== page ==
Why is this happening, and what’s next?
Experts are furrowing their brows over the unexpected turn of events in the Atlantic and East Pacific. Based in large part on expectations (now confirmed) that La Niña would prevail for a third consecutive autumn, the pre-season May outlooks issued by NOAA laid 65% odds for an above-average season in the Atlantic and 60% odds for a below-average season in the East Pacific.
La Niña has done its part: the Niño 3.4 index has dipped to the threshold of moderate La Niña status this week, according to NOAA, and odds are now high that a robust La Niña will continue into autumn. But tropical cyclones haven’t yet responded as expected.
So what’s going on? It’s still early in the Atlantic season, of course, so it would be premature to predict a quiet year. As discussed last week, several major seasonal forecasting groups trimmed their numbers just slightly in their August updates. Yet there remains strong consensus on a busier-than-usual Atlantic season.
In his Substack blog Eye on the Tropics, meteorological Michael Lowry points out that 90 percent of the ACE in a typical Atlantic season occurs after August 10: “…years like 2019, 1999, and 1998 recorded similarly low tropical activity early on, but ended the year above average, in some cases flipping the switch to hyperactive hurricane seasons.”
By late August, the Madden-Julian Oscillation (MJO) and a convectively coupled Kelvin wave (CCKW) could align in a configuration that would favor upward motion and tropical cyclone development in the Atlantic.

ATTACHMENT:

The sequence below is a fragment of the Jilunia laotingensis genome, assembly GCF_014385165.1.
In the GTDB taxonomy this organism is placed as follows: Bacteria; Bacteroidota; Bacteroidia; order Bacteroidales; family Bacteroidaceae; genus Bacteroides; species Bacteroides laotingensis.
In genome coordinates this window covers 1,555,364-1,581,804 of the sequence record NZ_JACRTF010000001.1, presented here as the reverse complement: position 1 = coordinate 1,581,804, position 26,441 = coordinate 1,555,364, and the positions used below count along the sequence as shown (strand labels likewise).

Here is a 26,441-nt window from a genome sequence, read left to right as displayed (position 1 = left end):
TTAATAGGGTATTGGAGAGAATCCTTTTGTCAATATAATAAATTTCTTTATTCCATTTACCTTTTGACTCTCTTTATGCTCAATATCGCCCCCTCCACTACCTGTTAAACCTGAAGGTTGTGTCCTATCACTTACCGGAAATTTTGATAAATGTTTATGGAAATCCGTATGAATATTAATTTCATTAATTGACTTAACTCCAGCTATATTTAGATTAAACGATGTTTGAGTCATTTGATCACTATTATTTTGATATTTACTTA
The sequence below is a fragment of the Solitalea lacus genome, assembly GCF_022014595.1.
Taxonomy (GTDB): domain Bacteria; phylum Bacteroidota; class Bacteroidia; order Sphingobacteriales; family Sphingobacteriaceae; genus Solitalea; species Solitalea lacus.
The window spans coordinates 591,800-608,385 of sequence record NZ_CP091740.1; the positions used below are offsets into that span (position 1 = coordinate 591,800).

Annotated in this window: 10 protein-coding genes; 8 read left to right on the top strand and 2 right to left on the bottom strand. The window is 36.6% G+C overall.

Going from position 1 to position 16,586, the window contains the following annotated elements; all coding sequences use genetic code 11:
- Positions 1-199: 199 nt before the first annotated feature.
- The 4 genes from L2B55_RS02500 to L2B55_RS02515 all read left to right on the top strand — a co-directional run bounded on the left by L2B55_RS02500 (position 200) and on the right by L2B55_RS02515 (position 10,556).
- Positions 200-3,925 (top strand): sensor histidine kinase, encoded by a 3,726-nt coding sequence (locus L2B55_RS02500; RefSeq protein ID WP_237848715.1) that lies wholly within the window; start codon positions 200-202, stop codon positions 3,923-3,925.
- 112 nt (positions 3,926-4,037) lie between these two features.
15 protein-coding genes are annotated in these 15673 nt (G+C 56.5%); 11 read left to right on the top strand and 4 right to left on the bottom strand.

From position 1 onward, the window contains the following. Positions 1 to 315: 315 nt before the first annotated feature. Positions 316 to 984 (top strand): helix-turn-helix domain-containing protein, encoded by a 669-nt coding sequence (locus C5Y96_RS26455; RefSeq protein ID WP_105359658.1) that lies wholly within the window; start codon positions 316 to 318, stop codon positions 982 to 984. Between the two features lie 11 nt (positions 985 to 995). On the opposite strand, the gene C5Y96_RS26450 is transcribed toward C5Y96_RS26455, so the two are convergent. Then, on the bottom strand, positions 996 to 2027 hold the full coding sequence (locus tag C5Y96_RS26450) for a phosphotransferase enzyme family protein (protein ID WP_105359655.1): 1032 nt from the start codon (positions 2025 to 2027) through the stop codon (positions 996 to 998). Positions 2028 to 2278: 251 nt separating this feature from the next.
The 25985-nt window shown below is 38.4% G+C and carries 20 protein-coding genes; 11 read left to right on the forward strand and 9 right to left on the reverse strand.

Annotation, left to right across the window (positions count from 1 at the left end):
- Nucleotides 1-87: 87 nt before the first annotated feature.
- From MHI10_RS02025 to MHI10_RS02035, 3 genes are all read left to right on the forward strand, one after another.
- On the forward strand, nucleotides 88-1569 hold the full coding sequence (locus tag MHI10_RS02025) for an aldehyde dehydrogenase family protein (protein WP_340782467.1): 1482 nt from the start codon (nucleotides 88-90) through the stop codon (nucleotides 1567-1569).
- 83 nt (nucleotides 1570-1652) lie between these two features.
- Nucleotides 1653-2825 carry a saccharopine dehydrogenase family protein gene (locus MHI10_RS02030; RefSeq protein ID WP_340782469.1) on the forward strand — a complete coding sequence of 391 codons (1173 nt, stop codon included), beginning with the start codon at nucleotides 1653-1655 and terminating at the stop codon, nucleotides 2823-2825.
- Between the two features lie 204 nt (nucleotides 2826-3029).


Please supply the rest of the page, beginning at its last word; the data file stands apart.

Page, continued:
SSTs in the Main Development Region have cooled a touch in recent weeks, and the warmth is concentrated toward the southern part of the MDR. This arrangement may have put a modest damper on the start of Cabo Verde season. Another factor has been more-stable-than-usual air over the MDR, as noted by Lowry.
Further west, the prolonged spin-up times for both Alex and Bonnie showed how seemingly favorable conditions in the Gulf of Mexico and Caribbean weren’t quite enough for those early systems to organize quickly.
As for the East Pacific, it was a highly productive nursery for tropical cyclones from 2014 to 2019, then hewed near or slightly below average during the La Niña years of 2020 and 2021. Seasonal forecasters at the NHC and NOAA’s Climate Prediction Center have noted the tendency of active multi-year periods such as 2014-2019 in the East Pacific to persist, keying off large-scale SST patterns that can transcend individual El Niño and La Niña events.